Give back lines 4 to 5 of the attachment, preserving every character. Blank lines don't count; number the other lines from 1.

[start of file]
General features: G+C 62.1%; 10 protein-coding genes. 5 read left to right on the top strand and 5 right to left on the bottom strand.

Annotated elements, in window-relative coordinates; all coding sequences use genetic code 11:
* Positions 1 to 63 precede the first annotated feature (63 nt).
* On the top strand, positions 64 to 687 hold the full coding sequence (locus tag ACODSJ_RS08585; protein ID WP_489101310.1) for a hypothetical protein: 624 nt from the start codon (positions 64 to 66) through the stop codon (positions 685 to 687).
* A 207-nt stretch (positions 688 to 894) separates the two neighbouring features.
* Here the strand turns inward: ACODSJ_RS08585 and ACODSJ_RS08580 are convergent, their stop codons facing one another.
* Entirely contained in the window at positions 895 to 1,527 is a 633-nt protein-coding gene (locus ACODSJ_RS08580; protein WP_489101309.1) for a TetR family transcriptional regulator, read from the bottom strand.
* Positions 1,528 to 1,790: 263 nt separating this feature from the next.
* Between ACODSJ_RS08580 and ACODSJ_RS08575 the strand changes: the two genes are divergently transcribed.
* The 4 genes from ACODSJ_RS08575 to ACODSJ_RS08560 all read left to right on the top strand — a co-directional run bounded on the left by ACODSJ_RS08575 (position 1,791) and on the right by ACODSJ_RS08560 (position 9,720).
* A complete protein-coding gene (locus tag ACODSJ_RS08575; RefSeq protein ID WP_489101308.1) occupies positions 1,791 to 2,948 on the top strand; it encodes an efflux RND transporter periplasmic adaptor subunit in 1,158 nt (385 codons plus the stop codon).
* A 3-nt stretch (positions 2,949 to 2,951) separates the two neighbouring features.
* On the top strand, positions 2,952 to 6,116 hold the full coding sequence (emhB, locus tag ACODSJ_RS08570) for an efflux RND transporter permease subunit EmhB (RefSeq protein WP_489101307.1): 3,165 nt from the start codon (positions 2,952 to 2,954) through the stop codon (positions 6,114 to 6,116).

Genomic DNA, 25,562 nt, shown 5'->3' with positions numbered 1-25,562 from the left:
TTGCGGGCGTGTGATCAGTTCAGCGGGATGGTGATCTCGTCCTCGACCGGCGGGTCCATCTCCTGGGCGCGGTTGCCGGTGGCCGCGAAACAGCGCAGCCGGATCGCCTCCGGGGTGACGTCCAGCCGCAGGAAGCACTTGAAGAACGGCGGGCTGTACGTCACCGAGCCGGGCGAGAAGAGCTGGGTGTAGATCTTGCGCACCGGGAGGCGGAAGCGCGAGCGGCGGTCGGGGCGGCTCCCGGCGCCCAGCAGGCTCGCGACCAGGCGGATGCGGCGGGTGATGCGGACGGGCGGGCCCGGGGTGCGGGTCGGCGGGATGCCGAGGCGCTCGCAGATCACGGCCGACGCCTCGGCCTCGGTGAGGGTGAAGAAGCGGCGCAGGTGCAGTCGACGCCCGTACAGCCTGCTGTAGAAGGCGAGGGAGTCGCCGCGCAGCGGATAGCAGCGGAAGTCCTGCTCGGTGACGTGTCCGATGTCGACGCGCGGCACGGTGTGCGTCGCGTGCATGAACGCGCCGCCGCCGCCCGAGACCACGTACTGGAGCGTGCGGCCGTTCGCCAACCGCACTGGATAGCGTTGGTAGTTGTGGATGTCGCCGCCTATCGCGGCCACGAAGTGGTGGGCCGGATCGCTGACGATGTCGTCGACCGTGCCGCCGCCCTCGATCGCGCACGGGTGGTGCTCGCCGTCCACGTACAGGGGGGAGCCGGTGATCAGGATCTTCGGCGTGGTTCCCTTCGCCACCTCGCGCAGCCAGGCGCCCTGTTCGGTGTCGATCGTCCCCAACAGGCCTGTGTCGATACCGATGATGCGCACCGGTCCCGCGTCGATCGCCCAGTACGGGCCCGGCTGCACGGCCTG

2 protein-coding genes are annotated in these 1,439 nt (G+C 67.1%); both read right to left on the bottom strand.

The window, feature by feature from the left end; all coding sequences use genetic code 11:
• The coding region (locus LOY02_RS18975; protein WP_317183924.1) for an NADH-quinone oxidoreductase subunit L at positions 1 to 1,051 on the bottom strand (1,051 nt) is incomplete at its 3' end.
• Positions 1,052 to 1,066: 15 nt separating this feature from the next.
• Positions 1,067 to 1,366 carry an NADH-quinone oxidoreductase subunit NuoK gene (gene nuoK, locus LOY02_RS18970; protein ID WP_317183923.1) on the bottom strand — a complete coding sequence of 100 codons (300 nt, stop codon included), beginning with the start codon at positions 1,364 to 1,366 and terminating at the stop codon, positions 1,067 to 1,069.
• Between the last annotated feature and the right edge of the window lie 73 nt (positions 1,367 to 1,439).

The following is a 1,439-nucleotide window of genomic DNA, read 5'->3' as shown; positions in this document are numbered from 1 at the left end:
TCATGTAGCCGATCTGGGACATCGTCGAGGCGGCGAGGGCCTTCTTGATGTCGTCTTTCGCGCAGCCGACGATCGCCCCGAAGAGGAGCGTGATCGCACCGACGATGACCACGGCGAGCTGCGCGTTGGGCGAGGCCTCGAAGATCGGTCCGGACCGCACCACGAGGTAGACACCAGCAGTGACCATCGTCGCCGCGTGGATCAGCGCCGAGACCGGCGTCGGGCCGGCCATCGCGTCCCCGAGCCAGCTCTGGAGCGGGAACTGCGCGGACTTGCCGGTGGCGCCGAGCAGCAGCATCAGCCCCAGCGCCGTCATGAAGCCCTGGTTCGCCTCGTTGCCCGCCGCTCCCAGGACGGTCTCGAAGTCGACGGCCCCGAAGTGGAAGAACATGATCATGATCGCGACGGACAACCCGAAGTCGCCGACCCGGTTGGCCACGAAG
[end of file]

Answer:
* On the top strand, positions 64 to 687 hold the full coding sequence (locus tag ACODSJ_RS08585; protein ID WP_489101310.1) for a hypothetical protein: 624 nt from the start codon (positions 64 to 66) through the stop codon (positions 685 to 687).
* A 207-nt stretch (positions 688 to 894) separates the two neighbouring features.